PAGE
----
UN to probe Musharraf on unanswered questions on death of Benazir

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New York, Sep.19 (ANI): United Nations investigators are preparing to question former Pakistani president Pervez Musharraf about the assassination of Benazir Bhutto, amid mounting doubts over official versions of how she died and claims of a cover-up.

The Weekend Australian Magazine revealed Saturday evidence that a bullet - probably sniper fire from a high-velocity rifle - killed the former Pakistan prime minister.

The Musharraf regime said a "bump on the head" resulting from a Taliban or al-Qa'ida suicide bomber killed Bhutto on December 27, 2007, shortly before an election she was expected to win.

This evidence contradicts the regime's claim that the murder was the work of the Pakistan Taliban leader Baitullah Mehsud, who was killed in a US unmanned drone attack.

There is no history of the militants using sniper fire - or even regular gunfire - in any of the hundreds of suicide attacks they have mounted in Pakistan.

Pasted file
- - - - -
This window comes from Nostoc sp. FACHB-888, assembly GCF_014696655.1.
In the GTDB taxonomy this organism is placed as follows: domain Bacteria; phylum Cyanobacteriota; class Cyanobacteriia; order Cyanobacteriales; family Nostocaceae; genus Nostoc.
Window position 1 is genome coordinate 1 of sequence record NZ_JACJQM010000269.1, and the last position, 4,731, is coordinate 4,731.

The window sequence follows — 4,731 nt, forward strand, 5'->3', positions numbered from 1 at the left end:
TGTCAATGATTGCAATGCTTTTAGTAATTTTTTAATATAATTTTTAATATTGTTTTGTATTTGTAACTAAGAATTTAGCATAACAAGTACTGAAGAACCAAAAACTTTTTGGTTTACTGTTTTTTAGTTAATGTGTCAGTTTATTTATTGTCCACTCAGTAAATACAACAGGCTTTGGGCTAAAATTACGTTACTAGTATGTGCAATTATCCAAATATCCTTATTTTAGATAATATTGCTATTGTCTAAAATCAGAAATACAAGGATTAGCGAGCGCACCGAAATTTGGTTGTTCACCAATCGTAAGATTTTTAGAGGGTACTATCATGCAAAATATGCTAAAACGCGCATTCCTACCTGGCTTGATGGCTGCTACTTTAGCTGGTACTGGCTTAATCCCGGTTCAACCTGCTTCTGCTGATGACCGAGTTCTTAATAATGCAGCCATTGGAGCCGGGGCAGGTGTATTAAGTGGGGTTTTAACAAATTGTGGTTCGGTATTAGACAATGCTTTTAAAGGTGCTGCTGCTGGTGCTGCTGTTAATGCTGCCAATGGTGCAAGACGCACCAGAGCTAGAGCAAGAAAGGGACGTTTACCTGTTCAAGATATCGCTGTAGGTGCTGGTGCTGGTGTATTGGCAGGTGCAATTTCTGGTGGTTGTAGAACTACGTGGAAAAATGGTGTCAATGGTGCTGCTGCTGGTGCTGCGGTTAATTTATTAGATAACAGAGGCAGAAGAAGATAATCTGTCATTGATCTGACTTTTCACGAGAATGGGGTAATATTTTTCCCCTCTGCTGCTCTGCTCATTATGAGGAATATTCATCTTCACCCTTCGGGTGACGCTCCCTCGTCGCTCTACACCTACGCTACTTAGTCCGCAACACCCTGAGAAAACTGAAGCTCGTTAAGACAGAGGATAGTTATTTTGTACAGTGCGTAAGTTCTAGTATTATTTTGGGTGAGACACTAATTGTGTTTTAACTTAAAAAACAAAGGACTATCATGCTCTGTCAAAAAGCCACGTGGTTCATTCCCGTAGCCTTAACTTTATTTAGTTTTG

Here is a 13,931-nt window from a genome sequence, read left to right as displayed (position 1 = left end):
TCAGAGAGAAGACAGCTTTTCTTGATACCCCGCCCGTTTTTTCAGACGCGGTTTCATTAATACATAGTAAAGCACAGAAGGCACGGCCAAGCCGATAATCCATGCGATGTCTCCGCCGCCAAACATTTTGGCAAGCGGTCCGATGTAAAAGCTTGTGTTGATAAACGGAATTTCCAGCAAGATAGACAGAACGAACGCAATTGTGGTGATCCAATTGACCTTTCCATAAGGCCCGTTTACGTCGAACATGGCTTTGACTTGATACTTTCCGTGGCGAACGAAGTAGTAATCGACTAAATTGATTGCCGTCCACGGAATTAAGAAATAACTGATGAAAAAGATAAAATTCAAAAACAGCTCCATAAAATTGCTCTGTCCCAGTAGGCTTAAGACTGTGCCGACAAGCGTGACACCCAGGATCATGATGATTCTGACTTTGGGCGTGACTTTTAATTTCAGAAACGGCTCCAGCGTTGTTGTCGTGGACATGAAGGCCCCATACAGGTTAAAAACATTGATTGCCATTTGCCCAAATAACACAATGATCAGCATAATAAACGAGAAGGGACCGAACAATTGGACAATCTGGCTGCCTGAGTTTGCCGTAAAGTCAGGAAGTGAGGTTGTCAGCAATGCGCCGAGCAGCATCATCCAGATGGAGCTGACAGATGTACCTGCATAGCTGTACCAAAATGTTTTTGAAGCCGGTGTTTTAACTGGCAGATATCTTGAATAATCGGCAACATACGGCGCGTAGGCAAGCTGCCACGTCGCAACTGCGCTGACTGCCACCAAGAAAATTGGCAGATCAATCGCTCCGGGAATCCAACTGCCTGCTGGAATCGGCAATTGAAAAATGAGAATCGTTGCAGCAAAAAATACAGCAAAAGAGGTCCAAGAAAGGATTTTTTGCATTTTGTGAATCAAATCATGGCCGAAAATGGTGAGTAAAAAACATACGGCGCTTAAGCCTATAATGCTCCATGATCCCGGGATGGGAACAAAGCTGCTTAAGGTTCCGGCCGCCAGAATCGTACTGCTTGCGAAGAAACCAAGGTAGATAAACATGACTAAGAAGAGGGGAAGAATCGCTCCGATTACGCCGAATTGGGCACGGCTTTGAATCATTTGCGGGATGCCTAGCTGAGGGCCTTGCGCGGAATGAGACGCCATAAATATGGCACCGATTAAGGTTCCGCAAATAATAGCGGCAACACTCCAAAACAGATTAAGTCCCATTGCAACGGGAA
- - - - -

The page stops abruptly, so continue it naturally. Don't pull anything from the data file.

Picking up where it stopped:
Also revealed in The Weekend Australian Magazine is detail of the cover-up that followed Bhutto's murder.

The crime scene in Liaquat Bagh, a park in Rawalpindi, was washed with high-pressure hoses within 45 minutes of the blast, destroying almost all forensic evidence.

Naheed Khan, Bhutto's political secretary for 23 years, who cradled her head as she died, told The Weekend Australian Magazine: "There were bullets coming from different directions. There are lots of high buildings overlooking the area. This was a typical intelligence (agency) operation."

Khan's husband, Senator Safdar Abbasi, who is also a doctor, was in the Toyota Landcruiser when Bhutto was attacked.

"The way she died - her instant death - suggests very sharp sniper fire. A typical intelligence (agency) operation," Abbasi said.

There is no suggestion of any involvement by Musharraf in her murder. But the UN investigators want to question the former general. Given the authority he wielded in Pakistan, including over the army and its agencies, Musharraf, 66, is thought to be in a better position than most to cast light on events surrounding the assassination. (ANI)

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